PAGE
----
Harlow clearly does not believe in a historical Adam or a historical Fall (Schneider doesn’t seem to either, but I’ll give him the benefit of the doubt that his entire essay is merely a trial balloon).  Both agree that the Apostle Paul believed in an actual Adam and a real Fall, but he did not have the benefit of the human genome project.  Harlow explains that “Paul, like Luke, no doubt regarded Adam as a historical person…  Paul had little reason not to regard Adam as a historical figure, whereas today we have many reasons for recognizing him as a strictly literary one” (190). 

Schneider acknowledges that skepticism about a historical Adam means giving up the inerrancy of Scripture, for “it seems unlikely that Paul (or Luke) in the New Testament understood biblical Adam in this symbolic way” (200).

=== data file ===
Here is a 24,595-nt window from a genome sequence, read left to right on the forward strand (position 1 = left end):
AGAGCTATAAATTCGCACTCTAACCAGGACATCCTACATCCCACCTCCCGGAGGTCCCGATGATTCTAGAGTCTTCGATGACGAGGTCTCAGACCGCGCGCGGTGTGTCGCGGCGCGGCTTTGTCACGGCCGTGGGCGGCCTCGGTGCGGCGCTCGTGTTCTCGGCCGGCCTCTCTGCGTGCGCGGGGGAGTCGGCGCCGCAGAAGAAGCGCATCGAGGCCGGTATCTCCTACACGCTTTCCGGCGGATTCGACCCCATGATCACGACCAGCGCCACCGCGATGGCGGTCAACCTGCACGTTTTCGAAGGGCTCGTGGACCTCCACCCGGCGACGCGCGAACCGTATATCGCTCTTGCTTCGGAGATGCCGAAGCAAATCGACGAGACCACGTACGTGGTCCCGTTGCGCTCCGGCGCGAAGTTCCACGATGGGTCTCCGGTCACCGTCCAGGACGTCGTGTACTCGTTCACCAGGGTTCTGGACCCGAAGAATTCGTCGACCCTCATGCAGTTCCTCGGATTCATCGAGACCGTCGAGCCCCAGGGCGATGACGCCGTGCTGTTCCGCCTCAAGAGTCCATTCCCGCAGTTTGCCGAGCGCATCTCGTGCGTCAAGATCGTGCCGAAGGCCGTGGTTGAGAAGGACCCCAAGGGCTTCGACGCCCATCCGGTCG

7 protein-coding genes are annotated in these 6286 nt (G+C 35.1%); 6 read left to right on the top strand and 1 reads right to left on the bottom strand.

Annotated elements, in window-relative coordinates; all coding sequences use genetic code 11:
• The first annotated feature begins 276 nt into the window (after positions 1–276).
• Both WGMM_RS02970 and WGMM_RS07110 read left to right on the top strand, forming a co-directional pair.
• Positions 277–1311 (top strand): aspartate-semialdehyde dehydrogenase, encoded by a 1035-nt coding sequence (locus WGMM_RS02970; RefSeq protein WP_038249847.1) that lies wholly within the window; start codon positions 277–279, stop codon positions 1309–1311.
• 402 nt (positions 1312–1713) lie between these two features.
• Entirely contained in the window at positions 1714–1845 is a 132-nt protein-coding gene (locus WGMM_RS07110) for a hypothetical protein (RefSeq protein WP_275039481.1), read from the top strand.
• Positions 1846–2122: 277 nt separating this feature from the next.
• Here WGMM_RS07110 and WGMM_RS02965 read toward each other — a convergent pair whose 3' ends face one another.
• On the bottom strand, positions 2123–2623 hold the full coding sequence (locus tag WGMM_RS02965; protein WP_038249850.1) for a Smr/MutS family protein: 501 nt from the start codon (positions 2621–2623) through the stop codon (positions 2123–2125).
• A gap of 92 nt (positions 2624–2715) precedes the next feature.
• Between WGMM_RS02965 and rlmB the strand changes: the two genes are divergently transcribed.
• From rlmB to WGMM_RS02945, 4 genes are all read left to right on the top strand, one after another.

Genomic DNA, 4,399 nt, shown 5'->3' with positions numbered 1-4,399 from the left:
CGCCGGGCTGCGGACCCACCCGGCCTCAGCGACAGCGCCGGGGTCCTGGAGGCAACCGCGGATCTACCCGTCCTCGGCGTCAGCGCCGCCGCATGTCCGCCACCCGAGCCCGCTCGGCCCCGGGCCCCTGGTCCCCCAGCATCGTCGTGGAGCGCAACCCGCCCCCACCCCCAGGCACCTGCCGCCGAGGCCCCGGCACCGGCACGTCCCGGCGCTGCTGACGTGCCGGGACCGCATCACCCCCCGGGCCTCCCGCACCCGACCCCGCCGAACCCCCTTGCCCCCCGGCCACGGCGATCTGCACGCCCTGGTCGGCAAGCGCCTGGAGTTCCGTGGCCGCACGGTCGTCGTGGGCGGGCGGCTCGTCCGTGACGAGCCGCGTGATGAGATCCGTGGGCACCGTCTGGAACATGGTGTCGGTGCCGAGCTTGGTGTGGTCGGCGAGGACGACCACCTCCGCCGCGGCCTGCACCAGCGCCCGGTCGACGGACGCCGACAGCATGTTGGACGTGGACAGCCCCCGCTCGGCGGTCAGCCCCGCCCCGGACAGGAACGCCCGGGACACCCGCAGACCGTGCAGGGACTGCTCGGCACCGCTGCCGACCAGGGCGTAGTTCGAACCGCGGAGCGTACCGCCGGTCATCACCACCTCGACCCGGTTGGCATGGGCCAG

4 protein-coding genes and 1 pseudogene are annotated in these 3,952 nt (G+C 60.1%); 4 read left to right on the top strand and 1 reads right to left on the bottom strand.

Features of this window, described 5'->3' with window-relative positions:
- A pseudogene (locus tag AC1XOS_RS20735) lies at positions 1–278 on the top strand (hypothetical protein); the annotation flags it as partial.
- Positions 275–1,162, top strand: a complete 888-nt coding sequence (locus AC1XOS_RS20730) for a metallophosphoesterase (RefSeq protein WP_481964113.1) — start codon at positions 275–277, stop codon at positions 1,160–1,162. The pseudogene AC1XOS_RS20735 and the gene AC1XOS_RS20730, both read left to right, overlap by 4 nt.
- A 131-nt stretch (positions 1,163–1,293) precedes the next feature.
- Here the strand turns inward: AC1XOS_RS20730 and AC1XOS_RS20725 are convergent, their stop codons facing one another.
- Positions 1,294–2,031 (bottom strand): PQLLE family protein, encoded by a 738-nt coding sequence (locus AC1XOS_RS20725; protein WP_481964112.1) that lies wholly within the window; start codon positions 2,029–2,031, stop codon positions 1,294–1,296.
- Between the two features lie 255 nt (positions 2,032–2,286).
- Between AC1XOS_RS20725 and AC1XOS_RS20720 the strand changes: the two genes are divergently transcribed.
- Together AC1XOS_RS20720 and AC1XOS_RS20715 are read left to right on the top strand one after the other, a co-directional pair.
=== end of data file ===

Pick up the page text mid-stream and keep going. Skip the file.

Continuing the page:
I appreciate the tension between our readings of science and Scripture, and I affirm that we must use the findings of one to interpret the other.  But why do I feel like Scripture is being asked to do all of the accommodating?  If you think that the discoveries of science are contradicting the clear teaching of Scripture, you might consider pushing back on the claims of science. 

Besides biblical inerrancy, there are obviously huge theological problems with denying an original Adam and a historical Fall.  I plan on discussing these in the near future, but after spending most of my day reading these essays, I had to say at least this for now.